Attend this session and leverage the insights to understand how your organization's application DevOpsSec practices compare to others. We'll share the industry benchmarks to take back and discuss with your DevOps, development and security teams.
• Daniel Willis - Putting the R in Sports
• Mark Morris - You, Me & StatsD
• Sara Cowles - If you want to have an impact, Devops is not enough
• Jason Hand - The Emergence of ChatOps
• Matt Stratton - DevOps in the Machine
I hate computers. How many times have you heard those words? Or said them yourself. Systems crash and go boom all the time. The easiest thing to do is to blame the person touching the keyboard when it happens. Especially when that person touching the keyboard is you. But how do we build safer systems? How do we build humane systems, systems that actually engage and even delight the user? Sidney Dekker says "Safety improvements come from organizations monitoring the gap between procedures and practice". How can you build a system for safety if the way the system is designed isn't actually how it's used. Of course it doesn't work, you were doing it wrong. We have to stop shoving users into systems with procedures that aren't based on reality.
In this talk I address these questions through my experience building tools for developers. Every tool works in an ideal world and on my machine. But the hard part is building tools that "work" even when they don't. Understanding the gap between procedure and practice can be a real challenge, and if you don't approach that problem with a big dose of empathy you won't have much luck closing that gap.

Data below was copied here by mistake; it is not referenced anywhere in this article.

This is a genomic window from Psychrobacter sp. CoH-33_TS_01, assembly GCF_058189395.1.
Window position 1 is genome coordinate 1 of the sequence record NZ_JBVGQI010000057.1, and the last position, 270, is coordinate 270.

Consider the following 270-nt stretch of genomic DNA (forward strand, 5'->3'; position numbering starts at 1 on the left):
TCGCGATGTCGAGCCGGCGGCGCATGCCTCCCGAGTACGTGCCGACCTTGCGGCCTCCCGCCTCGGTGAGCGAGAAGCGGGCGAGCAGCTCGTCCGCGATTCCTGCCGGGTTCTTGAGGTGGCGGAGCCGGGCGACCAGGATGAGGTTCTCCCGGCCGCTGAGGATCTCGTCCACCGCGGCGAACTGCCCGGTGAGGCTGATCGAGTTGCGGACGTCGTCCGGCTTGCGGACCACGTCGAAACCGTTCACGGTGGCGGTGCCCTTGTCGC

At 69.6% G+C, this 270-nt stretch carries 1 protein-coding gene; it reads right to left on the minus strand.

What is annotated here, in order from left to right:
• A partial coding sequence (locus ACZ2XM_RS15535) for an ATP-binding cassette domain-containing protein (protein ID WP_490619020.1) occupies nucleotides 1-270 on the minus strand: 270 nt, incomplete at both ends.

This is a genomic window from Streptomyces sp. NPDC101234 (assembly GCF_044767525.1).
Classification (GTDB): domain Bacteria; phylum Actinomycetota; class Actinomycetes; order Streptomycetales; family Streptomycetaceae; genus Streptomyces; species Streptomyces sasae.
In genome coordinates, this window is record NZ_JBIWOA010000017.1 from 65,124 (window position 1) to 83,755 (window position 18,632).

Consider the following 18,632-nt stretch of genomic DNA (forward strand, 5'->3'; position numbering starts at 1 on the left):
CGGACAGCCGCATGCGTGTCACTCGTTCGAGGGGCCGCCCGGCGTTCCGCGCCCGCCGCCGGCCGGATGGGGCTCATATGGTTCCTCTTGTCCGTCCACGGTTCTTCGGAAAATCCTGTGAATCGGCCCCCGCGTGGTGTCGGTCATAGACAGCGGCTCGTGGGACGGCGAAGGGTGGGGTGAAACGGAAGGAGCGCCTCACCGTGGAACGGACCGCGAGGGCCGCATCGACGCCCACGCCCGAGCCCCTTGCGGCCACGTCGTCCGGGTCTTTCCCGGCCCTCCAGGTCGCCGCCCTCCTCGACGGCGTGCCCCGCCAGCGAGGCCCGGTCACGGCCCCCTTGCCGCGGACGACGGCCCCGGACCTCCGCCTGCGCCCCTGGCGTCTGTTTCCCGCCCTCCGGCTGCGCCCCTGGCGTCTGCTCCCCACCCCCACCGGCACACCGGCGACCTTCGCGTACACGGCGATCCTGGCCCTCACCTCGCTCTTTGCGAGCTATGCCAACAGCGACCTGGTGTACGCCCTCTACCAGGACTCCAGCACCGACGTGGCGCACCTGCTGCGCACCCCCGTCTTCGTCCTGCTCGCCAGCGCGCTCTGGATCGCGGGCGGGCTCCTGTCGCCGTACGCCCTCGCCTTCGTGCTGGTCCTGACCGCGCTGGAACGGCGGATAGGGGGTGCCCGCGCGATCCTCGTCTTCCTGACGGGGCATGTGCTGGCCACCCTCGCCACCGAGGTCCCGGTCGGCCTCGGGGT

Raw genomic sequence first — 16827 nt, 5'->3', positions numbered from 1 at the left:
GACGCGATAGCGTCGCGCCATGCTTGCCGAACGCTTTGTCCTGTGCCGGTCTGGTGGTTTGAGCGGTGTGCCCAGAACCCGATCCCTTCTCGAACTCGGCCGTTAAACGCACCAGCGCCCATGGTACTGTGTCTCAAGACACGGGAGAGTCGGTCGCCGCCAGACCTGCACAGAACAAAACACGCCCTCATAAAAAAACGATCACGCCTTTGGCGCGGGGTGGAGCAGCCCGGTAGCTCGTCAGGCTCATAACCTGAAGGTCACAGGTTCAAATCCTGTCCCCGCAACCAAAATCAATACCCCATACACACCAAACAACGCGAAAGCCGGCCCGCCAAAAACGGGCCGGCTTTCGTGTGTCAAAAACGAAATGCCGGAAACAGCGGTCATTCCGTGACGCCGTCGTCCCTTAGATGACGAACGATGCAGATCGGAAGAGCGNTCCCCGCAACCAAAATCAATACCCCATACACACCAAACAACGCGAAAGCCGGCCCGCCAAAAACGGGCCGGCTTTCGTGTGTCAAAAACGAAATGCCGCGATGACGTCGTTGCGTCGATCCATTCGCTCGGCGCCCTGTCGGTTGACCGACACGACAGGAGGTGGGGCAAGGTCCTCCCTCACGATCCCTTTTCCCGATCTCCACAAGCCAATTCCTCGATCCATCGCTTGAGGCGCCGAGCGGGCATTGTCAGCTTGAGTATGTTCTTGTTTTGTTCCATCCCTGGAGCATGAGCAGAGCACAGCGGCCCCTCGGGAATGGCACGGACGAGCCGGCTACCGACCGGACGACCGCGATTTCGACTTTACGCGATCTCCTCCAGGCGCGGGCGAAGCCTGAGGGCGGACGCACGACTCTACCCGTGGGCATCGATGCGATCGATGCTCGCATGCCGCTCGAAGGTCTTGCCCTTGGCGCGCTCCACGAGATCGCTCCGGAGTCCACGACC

It's an oft-quoted adage that too many cooks spoil the soup. But is this always true? At Etsy, we have roughly 40 Ops and Developers making upwards of 20 or 30 Chef changes per day.
In this talk, I'll look at the tools, techniques and workflows we leverage to enable tens of people spread across teams, timezones and even countries to work together to continuously deliver Chef changes with nearly the same frequency we ship code. Although the specific tooling discussed in this talk is designed to work with Chef, many of the techniques and practices I'll talk about are applicable to many other engineering disciplines - the importance of communication and visibility in a Continuously Delivered world, the importance of testing and metrics, and optimising your workflows to remove friction and enable agility while also satisfying the requirements of your stakeholders.
This talk will break down roughly as follows:
• A quick summary of Chef at Etsy - what we use it for, a quick guide to our workflow, and how we think about Chef changes internally
• Tooling & Workflows - the tools and practices we use to deliver our Chef changes, and how we monitor and test our changes.
• The roadbumps we've encountered along the way as we've scaled and evolved our usage of Chef and what we've done to solve those problems
• What next? We're not perfect, and we never stop iterating and improving our workflows. What are the pain points we're experiencing currently, and how are we looking to solve them?